Susan T. Stevens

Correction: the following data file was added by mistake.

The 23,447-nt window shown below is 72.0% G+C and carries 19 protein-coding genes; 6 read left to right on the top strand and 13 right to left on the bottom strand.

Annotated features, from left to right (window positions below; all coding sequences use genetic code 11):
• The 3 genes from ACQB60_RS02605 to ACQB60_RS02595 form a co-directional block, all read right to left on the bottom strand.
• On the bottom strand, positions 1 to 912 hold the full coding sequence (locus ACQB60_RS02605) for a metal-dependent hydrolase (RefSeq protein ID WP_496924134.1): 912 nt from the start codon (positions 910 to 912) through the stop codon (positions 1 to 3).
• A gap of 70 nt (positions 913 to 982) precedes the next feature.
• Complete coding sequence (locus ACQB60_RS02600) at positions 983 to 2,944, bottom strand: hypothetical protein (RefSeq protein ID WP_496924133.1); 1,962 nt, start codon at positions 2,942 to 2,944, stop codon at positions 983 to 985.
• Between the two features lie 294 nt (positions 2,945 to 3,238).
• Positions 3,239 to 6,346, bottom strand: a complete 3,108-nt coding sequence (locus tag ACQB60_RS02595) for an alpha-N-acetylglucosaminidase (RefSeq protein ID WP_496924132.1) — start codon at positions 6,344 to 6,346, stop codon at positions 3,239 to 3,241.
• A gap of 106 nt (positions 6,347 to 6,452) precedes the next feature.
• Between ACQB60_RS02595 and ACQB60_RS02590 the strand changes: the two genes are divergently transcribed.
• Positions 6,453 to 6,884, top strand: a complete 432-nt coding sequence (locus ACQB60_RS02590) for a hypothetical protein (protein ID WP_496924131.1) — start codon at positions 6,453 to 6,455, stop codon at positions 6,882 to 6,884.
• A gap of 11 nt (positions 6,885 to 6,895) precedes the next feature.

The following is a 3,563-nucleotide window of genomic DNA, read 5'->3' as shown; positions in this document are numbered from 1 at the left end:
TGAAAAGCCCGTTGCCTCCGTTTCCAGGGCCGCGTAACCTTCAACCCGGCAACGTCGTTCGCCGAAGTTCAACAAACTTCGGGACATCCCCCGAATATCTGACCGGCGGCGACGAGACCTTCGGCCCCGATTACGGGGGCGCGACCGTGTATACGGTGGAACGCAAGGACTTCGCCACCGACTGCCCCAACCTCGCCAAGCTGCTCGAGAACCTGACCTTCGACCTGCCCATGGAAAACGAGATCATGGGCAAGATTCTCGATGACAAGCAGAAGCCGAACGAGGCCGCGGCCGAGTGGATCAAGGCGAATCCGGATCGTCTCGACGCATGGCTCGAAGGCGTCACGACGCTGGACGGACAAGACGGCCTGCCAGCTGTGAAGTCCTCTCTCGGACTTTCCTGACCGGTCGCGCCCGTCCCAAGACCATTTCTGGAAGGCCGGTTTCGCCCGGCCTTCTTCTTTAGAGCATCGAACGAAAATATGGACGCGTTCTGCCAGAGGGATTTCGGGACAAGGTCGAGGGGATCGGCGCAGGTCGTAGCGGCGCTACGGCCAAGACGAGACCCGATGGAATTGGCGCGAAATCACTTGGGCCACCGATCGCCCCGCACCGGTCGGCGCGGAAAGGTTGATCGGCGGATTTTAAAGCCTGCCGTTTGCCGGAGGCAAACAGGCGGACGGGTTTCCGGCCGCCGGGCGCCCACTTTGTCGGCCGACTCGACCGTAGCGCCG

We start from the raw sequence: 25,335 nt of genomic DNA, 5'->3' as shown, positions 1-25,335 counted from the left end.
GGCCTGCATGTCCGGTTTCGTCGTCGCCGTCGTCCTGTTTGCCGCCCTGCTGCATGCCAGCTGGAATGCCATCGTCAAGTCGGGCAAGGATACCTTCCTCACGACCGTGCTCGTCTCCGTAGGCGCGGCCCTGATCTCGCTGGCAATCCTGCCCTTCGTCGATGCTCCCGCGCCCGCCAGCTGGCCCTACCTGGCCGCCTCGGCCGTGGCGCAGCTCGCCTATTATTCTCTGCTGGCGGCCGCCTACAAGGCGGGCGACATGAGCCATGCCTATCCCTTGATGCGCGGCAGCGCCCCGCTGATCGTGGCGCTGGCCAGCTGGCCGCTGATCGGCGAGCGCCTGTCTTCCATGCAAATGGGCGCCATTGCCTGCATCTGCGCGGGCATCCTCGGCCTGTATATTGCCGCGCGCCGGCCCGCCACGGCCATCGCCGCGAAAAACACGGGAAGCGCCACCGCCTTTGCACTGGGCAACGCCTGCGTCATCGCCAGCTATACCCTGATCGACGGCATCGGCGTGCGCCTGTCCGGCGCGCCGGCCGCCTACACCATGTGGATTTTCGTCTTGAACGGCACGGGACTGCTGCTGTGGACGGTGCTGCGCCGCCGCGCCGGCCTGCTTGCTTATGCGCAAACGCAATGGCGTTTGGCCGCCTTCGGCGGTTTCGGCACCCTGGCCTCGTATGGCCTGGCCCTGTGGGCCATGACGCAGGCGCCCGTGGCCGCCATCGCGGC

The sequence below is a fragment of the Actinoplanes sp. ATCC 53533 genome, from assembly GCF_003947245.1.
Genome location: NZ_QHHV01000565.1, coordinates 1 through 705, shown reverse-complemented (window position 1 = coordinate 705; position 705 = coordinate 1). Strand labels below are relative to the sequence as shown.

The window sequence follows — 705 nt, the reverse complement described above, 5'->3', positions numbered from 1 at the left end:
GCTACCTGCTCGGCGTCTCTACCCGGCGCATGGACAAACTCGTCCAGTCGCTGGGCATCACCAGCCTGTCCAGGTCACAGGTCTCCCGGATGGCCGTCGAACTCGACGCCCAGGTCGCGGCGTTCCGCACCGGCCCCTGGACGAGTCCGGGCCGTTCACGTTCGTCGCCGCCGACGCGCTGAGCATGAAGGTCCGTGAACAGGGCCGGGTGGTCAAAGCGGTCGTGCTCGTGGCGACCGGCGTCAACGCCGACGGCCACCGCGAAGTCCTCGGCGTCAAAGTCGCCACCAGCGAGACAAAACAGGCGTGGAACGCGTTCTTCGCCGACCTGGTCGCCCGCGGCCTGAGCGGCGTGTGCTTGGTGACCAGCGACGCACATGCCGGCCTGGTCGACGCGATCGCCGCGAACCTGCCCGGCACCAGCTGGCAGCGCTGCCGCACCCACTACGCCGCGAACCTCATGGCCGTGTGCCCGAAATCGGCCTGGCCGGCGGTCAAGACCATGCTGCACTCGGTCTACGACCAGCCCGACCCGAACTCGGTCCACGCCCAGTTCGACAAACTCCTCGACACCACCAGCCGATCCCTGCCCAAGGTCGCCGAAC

Christian communities in North Africa are attested in textual sources from the second into the tenth centuries. The material evidence for them, especially churches, is restricted to the fourth through the seventh centuries and is embedded in the Roman landscape. Case studies of the urban, small town, and rural churches at Ammaedara, Aradi, Henchir Sokrine, and Horrea Caelia demonstrate a North African tendency to incorporate martyria and baptisteries. Churches also embody and shape local communities of martyrs, saints, clergy, and laymen. Their archaeological histories emphasize the continuity and cohesion of Christian communities in the face of sectarian and political conflicts.